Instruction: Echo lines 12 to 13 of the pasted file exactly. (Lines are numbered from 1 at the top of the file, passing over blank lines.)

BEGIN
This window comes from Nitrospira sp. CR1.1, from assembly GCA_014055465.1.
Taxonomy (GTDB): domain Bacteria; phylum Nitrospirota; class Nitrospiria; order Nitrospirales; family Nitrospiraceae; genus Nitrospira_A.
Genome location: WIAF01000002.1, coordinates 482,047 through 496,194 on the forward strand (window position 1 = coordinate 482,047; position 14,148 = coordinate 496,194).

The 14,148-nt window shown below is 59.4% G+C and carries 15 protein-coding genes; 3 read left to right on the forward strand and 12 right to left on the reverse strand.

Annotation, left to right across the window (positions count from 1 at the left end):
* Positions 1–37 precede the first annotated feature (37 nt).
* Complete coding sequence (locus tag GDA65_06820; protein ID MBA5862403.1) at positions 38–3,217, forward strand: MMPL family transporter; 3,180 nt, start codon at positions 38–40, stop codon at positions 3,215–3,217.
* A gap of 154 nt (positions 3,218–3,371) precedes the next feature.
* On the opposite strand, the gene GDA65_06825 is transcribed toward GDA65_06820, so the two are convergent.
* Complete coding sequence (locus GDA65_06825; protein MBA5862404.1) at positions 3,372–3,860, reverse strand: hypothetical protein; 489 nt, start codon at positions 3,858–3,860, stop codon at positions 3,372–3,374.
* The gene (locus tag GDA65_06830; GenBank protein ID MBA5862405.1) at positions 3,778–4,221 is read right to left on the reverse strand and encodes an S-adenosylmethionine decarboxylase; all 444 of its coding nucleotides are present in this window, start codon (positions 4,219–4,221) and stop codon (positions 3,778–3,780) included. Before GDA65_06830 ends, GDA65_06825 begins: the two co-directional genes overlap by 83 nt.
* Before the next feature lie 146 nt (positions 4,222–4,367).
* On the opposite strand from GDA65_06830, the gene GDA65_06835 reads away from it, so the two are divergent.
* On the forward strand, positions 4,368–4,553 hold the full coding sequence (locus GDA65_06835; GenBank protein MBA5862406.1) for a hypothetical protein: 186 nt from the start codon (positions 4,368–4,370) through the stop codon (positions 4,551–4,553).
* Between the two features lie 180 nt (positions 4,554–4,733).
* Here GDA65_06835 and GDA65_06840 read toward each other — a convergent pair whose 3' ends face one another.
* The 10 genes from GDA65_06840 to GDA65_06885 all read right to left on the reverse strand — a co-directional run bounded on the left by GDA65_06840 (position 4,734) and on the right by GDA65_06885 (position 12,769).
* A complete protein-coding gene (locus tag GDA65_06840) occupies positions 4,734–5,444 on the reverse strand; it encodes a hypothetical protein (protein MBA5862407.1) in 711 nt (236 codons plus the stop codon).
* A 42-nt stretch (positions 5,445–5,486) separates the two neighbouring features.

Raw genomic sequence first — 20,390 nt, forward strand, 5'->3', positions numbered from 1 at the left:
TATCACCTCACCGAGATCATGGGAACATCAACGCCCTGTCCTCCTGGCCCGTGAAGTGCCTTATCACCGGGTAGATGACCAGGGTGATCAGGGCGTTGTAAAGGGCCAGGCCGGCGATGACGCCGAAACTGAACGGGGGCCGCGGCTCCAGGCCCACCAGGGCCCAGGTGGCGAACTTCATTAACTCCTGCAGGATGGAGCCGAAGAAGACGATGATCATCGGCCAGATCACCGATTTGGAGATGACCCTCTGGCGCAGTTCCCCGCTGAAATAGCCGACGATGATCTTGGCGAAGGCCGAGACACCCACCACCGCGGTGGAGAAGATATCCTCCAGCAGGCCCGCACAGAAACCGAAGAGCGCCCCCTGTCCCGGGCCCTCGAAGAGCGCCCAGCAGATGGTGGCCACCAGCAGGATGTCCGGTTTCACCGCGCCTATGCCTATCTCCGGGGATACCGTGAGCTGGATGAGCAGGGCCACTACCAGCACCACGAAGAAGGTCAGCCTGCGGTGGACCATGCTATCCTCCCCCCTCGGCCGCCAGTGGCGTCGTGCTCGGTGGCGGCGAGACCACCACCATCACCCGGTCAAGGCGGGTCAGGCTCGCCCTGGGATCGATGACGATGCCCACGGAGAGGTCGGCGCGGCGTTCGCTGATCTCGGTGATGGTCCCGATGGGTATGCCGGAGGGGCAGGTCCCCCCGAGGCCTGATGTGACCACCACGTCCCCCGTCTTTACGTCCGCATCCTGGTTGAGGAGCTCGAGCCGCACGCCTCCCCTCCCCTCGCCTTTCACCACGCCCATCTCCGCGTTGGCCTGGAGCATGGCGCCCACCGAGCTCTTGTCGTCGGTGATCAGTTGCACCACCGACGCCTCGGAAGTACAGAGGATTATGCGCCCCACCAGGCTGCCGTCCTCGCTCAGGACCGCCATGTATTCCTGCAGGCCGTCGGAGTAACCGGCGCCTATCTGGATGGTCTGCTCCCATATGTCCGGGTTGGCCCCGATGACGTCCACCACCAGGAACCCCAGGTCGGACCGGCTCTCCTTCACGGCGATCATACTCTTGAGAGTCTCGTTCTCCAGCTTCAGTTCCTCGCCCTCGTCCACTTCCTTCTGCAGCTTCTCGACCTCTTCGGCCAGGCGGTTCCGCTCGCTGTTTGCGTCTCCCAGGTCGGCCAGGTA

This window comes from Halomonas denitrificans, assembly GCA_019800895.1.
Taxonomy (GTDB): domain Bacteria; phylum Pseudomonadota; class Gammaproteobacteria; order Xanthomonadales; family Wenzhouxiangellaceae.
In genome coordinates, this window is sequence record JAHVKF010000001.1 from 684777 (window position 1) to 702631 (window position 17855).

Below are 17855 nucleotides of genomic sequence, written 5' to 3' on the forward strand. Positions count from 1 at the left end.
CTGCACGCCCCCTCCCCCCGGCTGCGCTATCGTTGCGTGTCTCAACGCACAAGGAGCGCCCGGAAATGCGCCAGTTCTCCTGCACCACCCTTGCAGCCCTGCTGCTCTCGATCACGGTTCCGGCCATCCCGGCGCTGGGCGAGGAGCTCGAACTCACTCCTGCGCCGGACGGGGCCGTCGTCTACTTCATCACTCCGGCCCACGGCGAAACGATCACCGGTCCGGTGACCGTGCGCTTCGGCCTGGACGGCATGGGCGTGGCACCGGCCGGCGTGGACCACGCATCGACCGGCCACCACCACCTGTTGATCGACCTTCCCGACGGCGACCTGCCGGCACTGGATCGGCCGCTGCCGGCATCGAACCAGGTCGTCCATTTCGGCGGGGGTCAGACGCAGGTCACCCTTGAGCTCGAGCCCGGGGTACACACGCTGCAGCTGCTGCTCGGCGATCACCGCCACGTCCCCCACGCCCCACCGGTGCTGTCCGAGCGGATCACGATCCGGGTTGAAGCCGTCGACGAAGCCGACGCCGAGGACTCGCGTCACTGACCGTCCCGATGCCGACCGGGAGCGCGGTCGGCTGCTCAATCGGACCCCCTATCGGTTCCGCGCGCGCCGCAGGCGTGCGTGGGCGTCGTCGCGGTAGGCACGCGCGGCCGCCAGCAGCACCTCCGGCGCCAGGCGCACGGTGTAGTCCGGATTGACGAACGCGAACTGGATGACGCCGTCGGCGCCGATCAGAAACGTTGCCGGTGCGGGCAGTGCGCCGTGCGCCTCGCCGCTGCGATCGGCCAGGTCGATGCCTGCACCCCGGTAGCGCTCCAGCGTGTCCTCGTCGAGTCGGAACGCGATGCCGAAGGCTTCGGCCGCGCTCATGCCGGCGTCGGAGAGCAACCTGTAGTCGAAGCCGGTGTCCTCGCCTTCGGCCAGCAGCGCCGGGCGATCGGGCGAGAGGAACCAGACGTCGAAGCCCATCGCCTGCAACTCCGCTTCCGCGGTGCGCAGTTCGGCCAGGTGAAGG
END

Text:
* Before the next feature lie 146 nt (positions 4,222–4,367).
* On the opposite strand from GDA65_06830, the gene GDA65_06835 reads away from it, so the two are divergent.